So that the crew at the Badami drilling site had a chance to say hi to the real superstars, we ran the sleds and Polar Huskies through the pad as we departed in the morning!

We setup camp and then ventured towards the pad. “It was very eerie walking onto the drilling pad surrounded by pipes, pumps, and huge machinery. We did not truly know what was underfoot and we were not sure if we were even allowed to be there,” recollects Mille. “But as always seems to be the case, once we finally found a building with some people in it, they turned out to be the nicest possible.” We soon found ourselves eating a wonderful dinner while learning lots about life on an oil pad from John, Bruce, and the rest of the crew on the Badami Oil Field. John explained to us that there is really no ‘pumping’ taking place at this oil field. The oil pad covers an area of about 20 acres and the thicker oil flows to the pipeline, somewhat like a well.


Watch us dogsled underneath the pipeline that takes the oil south!

John walked us through, showing how the oil is separated into three chambers, one of them being natural gas which is then put back into the well in the ground to keep the pressure up and the oil flowing to the surface. The Badami Oil Field, named after the geologist who ‘discovered it,’ is considered to be a small facility. Only 12 people are employed here, most the time working shifts of two-weeks-on/two-weeks-off. As the facility's manager, Bruce, put it: less than 1,000-1,400 barrels (about 40-44,000 gallons!) of oil flow from here every day, compared to 40-50-80- thousand barrels of oil from the really big oil drilling sites in Prudhoe Bay! This oil field, owned by British Petroleum, was actually shut down last summer because it produces so little, but with the rising prices of oil, this fall it was reopened.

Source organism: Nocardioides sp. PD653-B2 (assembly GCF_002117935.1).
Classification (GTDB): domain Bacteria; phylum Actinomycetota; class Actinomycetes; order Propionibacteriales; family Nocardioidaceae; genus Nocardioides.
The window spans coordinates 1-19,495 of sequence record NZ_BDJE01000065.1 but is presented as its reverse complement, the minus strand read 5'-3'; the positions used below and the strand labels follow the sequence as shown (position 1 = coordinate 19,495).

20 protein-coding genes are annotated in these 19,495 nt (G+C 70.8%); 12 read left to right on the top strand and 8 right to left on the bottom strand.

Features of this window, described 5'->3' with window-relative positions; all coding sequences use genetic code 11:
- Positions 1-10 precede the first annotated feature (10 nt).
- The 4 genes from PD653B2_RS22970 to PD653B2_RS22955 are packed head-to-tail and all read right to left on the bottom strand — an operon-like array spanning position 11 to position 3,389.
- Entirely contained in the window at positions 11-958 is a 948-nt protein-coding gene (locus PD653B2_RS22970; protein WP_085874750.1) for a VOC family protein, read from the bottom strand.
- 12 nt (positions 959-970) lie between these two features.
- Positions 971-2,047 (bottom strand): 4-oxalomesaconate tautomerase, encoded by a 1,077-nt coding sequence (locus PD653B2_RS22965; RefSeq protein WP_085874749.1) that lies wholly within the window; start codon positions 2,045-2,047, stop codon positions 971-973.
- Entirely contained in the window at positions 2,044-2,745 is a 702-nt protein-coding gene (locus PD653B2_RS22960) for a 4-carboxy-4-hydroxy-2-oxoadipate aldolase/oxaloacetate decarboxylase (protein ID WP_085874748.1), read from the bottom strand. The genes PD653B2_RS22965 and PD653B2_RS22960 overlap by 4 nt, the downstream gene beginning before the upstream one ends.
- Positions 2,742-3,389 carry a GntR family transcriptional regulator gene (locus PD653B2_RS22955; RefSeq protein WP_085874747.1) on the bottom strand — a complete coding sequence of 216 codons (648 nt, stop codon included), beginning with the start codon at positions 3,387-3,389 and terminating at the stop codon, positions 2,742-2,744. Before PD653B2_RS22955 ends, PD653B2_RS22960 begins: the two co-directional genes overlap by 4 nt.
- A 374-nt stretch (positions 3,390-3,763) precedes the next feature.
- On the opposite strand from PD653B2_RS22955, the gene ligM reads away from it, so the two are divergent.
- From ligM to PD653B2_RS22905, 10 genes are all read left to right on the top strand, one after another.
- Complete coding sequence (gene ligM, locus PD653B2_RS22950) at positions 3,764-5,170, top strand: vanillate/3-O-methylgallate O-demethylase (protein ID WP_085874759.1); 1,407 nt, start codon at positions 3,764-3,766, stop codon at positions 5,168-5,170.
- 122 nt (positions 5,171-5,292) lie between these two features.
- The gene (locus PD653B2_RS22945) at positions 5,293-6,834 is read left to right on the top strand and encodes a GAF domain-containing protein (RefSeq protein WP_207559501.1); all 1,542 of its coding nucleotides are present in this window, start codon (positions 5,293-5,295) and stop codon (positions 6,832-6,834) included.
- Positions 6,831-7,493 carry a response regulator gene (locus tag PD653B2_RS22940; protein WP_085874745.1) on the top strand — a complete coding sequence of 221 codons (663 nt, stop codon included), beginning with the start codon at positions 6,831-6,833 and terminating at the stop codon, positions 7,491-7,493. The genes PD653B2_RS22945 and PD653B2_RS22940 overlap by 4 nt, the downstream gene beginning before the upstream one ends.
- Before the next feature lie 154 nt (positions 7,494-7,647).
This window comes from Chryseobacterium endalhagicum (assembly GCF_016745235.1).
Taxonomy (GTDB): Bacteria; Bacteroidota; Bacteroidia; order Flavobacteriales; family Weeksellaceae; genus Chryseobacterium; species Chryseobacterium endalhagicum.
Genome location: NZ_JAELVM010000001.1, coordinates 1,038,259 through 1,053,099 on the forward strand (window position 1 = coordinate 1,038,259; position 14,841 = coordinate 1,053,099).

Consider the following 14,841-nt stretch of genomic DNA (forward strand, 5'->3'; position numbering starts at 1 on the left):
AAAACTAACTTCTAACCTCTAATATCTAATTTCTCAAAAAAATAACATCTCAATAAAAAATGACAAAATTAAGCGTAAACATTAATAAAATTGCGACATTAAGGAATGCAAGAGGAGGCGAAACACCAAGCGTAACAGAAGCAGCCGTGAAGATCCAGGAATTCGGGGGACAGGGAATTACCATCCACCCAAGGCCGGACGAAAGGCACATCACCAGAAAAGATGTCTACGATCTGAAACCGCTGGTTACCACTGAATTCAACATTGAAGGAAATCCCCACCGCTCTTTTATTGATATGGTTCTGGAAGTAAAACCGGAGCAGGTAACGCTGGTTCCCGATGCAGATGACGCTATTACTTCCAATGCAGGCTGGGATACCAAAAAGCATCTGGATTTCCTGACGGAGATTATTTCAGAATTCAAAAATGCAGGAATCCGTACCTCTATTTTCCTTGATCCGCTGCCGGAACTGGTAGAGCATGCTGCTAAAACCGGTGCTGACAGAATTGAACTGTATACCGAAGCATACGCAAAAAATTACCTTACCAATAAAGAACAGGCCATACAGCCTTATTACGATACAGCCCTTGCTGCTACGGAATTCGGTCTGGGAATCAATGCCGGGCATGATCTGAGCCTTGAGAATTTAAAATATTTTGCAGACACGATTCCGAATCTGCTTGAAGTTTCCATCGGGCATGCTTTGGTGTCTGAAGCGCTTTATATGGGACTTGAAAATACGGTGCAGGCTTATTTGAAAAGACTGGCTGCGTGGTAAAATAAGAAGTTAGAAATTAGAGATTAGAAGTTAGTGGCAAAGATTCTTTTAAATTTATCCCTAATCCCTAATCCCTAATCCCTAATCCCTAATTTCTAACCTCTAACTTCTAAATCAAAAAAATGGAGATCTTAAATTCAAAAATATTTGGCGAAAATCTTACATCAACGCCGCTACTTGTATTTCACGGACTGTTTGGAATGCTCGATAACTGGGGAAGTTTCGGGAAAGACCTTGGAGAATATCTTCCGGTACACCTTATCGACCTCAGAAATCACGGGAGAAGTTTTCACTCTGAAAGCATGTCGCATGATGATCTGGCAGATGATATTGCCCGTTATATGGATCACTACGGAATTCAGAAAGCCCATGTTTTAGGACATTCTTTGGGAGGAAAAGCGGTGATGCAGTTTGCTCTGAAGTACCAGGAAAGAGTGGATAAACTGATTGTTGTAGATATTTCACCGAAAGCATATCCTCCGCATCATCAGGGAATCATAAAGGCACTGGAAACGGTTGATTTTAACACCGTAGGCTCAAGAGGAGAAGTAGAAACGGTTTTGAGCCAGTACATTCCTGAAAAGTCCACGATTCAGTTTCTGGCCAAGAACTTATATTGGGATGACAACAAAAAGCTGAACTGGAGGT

Mille waiting on her sled in front of Drill Site 12 in Prudhoe Bay.

Whereas the Badami Oil Field almost seemed asleep, it was a completely different experience as we approached the major oil field operation of Prudhoe Bay. This was like approaching a different planet – plopped down right here in the middle of the tundra surrounded by white, white, white as far as the eye could see into the fog. Working two-to-three-week shifts, more than 5,000 people fly here from every corner of the country and around the world (the furthest we met was from Australia!!) for an average pay of $1,000 a day. The area was humming with activity – trucks zoomed around; cranes, loaders, and all sort of large machinery beeped, while enormously huge and impressive oil rigs towered into the sky. Never having been anywhere quite like this, coming up to the road we stopped to take in the site, and try to acclimate ourselves.


Dog box assembly with help from the VECO crew.